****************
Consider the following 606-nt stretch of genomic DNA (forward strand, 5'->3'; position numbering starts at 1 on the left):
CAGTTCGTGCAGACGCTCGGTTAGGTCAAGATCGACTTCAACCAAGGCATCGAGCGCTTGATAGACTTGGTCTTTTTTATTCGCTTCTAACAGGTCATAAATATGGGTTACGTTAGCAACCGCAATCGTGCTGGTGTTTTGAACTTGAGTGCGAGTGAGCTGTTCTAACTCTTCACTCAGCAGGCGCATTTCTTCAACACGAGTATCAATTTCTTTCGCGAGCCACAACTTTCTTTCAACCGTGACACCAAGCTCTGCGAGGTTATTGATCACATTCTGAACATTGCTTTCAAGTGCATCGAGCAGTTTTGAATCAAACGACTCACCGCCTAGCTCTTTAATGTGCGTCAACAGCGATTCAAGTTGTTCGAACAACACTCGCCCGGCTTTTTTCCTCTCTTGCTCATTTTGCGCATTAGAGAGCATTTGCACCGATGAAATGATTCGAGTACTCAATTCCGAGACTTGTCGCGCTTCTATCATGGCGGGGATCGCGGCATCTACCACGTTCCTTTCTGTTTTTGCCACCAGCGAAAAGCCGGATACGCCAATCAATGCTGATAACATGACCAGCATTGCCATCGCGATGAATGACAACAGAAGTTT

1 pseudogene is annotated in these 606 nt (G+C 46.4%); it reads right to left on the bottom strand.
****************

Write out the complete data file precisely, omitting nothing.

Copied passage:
Consider the following 606-nt stretch of genomic DNA (forward strand, 5'->3'; position numbering starts at 1 on the left):
CAGTTCGTGCAGACGCTCGGTTAGGTCAAGATCGACTTCAACCAAGGCATCGAGCGCTTGATAGACTTGGTCTTTTTTATTCGCTTCTAACAGGTCATAAATATGGGTTACGTTAGCAACCGCAATCGTGCTGGTGTTTTGAACTTGAGTGCGAGTGAGCTGTTCTAACTCTTCACTCAGCAGGCGCATTTCTTCAACACGAGTATCAATTTCTTTCGCGAGCCACAACTTTCTTTCAACCGTGACACCAAGCTCTGCGAGGTTATTGATCACATTCTGAACATTGCTTTCAAGTGCATCGAGCAGTTTTGAATCAAACGACTCACCGCCTAGCTCTTTAATGTGCGTCAACAGCGATTCAAGTTGTTCGAACAACACTCGCCCGGCTTTTTTCCTCTCTTGCTCATTTTGCGCATTAGAGAGCATTTGCACCGATGAAATGATTCGAGTACTCAATTCCGAGACTTGTCGCGCTTCTATCATGGCGGGGATCGCGGCATCTACCACGTTCCTTTCTGTTTTTGCCACCAGCGAAAAGCCGGATACGCCAATCAATGCTGATAACATGACCAGCATTGCCATCGCGATGAATGACAACAGAAGTTT

1 pseudogene is annotated in these 606 nt (G+C 46.4%); it reads right to left on the bottom strand.